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Markets Finally Have a Little Spring in Their Step

After dragging their feet for months, the Class III markets finally have a little spring in their step. Firm demand, slowing global milk output, and tightening stocks suggest that the worst of the dairy downturn is finally in the rear-view mirror. Near-term milk prices are far from exciting, but they are much better than where they were.

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After a long winter, the cheese-market bulls were finally allowed to leave the barn, stretch their legs, and feast on tender green shoots. They were particularly frisky in the CME spot Cheddar barrel market, where prices surged to six-month highs. In addition, markets had two perplexing reports to digest last week.

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The spot dairy markets took a step back this week, but – for the most part – they remain noticeably higher than where they began the year. The cheese market was hardest hit. CME spot Cheddar blocks fell 7.5ȼ to $1.535 per pound. Barrels slipped 4.5ȼ to $1.365. As the spring flush boosts fresh cheese supplies, the bulls have given back some of last month’s significant gains.

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The dairy markets spun their wheels this week. Traders seem a bit lost as they seek to navigate the shifting landscape. In the distance, highlighted by the third consecutive decline in USDA’s annual dairy heifer estimates, is the promise of a smaller milk cow herd, and perhaps lower milk output. Closer to the fore, the spring flush looms large.

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Early this year, we highlighted the combination of too much milk on the market and mysteriously low demand. Now, demand is stronger. So why haven't prices improved?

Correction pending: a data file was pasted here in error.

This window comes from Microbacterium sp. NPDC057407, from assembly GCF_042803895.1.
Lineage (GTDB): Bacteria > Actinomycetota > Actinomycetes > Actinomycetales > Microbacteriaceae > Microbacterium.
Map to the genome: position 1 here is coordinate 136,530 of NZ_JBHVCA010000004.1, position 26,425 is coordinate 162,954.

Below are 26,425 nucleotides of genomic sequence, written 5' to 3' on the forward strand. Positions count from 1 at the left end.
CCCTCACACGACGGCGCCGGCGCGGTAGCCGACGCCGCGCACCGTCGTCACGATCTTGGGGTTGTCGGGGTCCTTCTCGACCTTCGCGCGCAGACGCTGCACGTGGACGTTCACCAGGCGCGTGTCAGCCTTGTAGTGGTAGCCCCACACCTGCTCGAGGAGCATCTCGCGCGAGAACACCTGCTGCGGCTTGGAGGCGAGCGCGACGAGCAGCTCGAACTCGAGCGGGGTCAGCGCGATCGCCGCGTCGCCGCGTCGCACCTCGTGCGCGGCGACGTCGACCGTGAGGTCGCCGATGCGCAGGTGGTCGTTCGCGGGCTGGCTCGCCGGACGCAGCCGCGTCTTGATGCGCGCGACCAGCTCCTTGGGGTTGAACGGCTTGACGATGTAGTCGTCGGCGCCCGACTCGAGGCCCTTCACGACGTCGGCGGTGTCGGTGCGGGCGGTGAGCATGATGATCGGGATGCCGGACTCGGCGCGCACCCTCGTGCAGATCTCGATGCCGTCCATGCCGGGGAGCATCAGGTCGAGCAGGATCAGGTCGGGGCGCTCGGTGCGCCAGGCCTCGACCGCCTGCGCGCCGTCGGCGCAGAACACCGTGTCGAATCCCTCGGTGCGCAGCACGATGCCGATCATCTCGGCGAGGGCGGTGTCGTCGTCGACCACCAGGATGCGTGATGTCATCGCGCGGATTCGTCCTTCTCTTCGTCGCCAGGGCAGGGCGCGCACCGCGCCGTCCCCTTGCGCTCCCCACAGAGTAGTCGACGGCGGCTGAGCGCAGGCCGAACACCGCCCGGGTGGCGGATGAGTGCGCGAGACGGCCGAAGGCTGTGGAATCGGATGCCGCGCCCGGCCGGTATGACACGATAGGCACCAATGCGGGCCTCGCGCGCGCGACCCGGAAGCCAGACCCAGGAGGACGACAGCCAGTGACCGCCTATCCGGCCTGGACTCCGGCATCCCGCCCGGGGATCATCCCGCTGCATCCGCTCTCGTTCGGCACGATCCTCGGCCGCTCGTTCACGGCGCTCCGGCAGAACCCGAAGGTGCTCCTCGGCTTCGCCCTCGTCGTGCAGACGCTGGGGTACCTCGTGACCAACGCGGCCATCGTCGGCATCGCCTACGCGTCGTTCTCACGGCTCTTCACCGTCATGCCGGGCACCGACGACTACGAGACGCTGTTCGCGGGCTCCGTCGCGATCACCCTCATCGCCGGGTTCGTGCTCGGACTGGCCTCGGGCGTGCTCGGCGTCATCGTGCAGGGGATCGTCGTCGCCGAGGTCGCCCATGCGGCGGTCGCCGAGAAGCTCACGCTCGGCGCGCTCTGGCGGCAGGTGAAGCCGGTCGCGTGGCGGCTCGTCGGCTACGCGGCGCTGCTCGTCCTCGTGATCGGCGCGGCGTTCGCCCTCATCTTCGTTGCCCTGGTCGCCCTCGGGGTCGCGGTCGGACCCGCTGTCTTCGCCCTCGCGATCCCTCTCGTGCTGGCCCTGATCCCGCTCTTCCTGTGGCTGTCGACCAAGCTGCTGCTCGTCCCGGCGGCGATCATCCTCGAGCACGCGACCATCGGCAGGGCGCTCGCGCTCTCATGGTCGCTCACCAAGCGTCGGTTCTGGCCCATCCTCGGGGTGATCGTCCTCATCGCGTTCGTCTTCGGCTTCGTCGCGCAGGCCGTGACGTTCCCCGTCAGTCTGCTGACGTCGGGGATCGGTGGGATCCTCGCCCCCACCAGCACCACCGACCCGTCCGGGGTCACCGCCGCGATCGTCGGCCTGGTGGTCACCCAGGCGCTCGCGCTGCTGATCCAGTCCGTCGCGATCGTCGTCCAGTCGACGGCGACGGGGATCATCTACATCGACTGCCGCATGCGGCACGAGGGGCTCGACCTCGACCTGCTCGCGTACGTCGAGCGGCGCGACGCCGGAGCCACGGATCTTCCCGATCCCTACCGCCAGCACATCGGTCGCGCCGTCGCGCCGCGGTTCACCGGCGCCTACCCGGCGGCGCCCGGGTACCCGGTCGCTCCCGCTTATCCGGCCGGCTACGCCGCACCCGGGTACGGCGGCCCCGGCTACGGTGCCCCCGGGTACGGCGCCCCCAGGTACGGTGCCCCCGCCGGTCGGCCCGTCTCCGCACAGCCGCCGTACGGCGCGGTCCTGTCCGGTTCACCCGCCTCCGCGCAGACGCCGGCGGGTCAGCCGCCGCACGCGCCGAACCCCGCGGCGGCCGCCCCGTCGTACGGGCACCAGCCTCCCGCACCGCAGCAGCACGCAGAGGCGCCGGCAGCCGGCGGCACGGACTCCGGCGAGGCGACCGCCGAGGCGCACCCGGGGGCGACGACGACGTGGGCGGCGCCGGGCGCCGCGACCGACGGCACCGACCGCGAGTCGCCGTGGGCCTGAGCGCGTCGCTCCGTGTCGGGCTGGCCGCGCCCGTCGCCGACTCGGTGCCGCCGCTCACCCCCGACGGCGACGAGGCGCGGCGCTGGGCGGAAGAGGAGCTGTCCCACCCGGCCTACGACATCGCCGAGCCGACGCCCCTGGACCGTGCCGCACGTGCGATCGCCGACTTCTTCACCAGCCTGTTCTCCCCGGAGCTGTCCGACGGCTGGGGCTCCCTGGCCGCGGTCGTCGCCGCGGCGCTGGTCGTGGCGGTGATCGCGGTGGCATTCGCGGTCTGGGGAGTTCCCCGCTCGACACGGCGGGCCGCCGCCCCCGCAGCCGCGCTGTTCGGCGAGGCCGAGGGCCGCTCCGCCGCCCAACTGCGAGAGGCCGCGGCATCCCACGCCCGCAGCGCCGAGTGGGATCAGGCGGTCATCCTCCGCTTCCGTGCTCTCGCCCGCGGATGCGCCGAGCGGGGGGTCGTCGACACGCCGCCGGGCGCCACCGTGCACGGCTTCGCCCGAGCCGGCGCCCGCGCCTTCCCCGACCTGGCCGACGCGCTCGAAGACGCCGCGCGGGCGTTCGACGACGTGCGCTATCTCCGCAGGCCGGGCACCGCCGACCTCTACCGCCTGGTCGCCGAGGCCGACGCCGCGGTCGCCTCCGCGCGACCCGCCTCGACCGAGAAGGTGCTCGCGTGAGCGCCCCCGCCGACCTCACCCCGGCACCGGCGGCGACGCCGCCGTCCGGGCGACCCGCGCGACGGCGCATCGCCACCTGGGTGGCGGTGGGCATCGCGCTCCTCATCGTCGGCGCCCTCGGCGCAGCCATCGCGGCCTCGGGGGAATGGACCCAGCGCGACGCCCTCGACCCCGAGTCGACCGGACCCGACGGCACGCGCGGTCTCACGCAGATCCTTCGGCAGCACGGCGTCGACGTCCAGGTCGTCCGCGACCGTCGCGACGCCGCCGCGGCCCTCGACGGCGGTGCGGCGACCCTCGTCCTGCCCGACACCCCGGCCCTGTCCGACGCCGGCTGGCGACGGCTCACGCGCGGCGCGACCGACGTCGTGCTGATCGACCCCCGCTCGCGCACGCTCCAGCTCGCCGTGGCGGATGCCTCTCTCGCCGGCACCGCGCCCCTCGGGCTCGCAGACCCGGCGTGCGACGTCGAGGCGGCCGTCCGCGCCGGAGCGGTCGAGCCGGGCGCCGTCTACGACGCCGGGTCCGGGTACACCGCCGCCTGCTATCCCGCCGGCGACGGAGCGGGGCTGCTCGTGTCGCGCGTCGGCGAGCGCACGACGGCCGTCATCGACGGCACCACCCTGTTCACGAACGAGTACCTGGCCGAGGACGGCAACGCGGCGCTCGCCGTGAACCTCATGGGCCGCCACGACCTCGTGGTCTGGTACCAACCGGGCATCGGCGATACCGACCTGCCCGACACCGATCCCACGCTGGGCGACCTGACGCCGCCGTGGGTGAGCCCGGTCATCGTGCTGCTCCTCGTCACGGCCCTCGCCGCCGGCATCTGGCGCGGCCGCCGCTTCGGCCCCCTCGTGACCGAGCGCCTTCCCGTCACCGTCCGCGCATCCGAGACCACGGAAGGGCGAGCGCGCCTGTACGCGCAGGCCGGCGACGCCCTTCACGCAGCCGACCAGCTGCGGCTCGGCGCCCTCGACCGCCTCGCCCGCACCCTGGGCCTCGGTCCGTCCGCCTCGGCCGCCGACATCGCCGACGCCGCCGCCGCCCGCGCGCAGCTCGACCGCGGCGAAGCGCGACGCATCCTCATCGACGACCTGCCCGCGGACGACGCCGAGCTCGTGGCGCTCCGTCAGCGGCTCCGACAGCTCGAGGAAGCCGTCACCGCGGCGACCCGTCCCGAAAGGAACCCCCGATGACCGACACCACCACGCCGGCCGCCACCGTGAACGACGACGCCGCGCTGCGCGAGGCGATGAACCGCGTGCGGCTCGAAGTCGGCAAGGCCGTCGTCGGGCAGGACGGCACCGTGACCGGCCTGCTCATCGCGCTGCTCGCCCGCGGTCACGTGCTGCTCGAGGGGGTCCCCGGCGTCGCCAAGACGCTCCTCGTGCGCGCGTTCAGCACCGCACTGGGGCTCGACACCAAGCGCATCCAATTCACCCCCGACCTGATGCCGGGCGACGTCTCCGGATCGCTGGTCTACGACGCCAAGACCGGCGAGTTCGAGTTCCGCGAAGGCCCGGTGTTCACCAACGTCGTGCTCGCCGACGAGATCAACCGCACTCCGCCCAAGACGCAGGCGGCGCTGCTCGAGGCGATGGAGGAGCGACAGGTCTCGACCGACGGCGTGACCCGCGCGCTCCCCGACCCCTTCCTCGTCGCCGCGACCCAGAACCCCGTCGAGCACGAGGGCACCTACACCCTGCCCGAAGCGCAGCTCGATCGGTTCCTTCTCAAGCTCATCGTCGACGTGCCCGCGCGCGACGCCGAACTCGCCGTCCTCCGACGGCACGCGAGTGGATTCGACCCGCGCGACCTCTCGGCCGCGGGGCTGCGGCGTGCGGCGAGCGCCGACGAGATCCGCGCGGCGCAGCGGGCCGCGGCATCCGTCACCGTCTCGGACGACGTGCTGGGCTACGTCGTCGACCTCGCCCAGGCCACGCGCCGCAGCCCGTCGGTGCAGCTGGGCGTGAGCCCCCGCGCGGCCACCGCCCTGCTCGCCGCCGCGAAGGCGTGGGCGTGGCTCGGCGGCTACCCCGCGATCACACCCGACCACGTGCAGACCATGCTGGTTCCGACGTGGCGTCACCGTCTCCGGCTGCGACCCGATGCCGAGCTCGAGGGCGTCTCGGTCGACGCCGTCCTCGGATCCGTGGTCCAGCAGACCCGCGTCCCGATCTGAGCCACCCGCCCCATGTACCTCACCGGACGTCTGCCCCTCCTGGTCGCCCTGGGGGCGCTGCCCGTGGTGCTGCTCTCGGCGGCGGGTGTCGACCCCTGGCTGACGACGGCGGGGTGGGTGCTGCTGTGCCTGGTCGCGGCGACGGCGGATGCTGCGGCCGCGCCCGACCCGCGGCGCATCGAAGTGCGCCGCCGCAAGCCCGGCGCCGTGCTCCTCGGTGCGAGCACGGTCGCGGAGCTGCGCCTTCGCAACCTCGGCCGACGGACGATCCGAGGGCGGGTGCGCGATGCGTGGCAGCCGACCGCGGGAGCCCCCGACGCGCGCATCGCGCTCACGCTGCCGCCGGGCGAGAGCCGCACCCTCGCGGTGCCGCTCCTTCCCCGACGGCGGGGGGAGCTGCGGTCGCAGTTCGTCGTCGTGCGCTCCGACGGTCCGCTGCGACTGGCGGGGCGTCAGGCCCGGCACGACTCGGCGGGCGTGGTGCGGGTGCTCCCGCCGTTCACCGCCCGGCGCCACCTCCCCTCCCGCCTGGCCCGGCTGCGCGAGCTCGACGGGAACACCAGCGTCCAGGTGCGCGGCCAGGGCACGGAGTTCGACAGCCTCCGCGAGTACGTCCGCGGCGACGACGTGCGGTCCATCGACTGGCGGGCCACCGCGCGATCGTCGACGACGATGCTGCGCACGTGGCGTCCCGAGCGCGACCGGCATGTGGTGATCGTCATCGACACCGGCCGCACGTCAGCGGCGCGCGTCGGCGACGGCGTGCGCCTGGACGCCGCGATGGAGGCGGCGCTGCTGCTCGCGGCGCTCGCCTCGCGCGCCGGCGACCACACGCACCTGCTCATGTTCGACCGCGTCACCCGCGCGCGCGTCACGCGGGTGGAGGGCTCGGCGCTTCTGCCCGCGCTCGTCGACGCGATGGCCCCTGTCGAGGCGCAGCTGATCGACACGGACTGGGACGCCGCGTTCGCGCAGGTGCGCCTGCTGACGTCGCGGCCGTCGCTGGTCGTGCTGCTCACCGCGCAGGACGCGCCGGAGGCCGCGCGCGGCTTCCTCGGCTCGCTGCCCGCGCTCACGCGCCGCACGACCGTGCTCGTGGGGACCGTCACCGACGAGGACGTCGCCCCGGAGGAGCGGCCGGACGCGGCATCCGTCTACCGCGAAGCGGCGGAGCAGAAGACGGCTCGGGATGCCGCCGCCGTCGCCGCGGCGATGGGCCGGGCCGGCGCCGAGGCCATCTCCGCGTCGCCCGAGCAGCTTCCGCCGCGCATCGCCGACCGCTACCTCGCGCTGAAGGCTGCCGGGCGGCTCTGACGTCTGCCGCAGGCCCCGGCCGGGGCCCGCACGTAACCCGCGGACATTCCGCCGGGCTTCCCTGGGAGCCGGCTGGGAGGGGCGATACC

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Now that an updated trilateral free trade agreement among the U.S., Mexico and Canada is tentatively in place, dairy industry players are combing through the details to get a sense of what will happen once the terms of the deal become effective in 2020.

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News that American and Mexican trade authorities reached a tentative agreement on an updated NAFTA was welcomed by the dairy industry with open arms. But it's far from a sure thing: If Canada doesn't also buy into the deal, a new NAFTA will be sunk.

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It’s strange how much can change over the course of a year and yet we end up almost where we started. Here we are again at the end of summer, back to talking about a butterfat shortage in Europe.

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It become obvious this spring and summer that the dairy industry was climbing out of the bearish period that marked late 2017 and early 2018, even in the face of tariffs and trade uncertainty. But as we dig a bit deeper, we've noticed a different trend, one which bodes far worse over the long term than tariffs.

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When Mexico announced its retaliation to U.S. tariffs on steel and aluminum imports in early June, those affected by new tariffs predictably flipped out. It included the dairy industry, as cheese was among products newly subject to levies. But is the industry’s frantic reaction warranted?

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Recent moves and counter moves in international trade have everyone nervous about how new tariffs announced by the Chinese and American governments will affect their ability to do profitable business in a global economy. Dairy is no exception. But an examination of what key players are actually doing will show that threatening rhetoric may not reflect reality.

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